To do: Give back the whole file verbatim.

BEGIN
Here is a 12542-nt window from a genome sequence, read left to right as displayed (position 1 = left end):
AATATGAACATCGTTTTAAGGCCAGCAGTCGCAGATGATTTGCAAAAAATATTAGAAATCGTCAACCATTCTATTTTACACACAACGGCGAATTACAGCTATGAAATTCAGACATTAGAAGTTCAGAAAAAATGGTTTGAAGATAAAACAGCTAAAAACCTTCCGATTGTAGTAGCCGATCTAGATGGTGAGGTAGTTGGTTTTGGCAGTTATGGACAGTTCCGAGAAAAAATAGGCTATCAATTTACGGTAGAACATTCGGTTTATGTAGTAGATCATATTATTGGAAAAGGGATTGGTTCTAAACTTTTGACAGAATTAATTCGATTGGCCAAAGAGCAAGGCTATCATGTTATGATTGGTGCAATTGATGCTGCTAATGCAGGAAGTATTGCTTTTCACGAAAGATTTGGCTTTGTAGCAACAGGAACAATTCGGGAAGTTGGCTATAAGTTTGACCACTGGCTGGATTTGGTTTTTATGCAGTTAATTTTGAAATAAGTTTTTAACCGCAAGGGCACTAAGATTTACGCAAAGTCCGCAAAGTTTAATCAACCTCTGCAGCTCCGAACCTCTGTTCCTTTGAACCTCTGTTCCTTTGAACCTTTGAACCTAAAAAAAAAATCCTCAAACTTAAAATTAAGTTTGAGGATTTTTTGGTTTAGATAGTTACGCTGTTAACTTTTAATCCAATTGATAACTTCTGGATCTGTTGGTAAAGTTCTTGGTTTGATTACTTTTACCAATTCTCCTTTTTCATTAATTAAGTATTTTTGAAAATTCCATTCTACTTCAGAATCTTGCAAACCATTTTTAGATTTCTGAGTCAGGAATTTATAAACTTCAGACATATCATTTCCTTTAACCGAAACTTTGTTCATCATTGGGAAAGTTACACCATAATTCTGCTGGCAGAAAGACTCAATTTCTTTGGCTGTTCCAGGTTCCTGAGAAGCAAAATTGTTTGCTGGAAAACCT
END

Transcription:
Here is a 12542-nt window from a genome sequence, read left to right as displayed (position 1 = left end):
AATATGAACATCGTTTTAAGGCCAGCAGTCGCAGATGATTTGCAAAAAATATTAGAAATCGTCAACCATTCTATTTTACACACAACGGCGAATTACAGCTATGAAATTCAGACATTAGAAGTTCAGAAAAAATGGTTTGAAGATAAAACAGCTAAAAACCTTCCGATTGTAGTAGCCGATCTAGATGGTGAGGTAGTTGGTTTTGGCAGTTATGGACAGTTCCGAGAAAAAATAGGCTATCAATTTACGGTAGAACATTCGGTTTATGTAGTAGATCATATTATTGGAAAAGGGATTGGTTCTAAACTTTTGACAGAATTAATTCGATTGGCCAAAGAGCAAGGCTATCATGTTATGATTGGTGCAATTGATGCTGCTAATGCAGGAAGTATTGCTTTTCACGAAAGATTTGGCTTTGTAGCAACAGGAACAATTCGGGAAGTTGGCTATAAGTTTGACCACTGGCTGGATTTGGTTTTTATGCAGTTAATTTTGAAATAAGTTTTTAACCGCAAGGGCACTAAGATTTACGCAAAGTCCGCAAAGTTTAATCAACCTCTGCAGCTCCGAACCTCTGTTCCTTTGAACCTCTGTTCCTTTGAACCTTTGAACCTAAAAAAAAAATCCTCAAACTTAAAATTAAGTTTGAGGATTTTTTGGTTTAGATAGTTACGCTGTTAACTTTTAATCCAATTGATAACTTCTGGATCTGTTGGTAAAGTTCTTGGTTTGATTACTTTTACCAATTCTCCTTTTTCATTAATTAAGTATTTTTGAAAATTCCATTCTACTTCAGAATCTTGCAAACCATTTTTAGATTTCTGAGTCAGGAATTTATAAACTTCAGACATATCATTTCCTTTAACCGAAACTTTGTTCATCATTGGGAAAGTTACACCATAATTCTGCTGGCAGAAAGACTCAATTTCTTTGGCTGTTCCAGGTTCCTGAGAAGCAAAATTGTTTGCTGGAAAACCT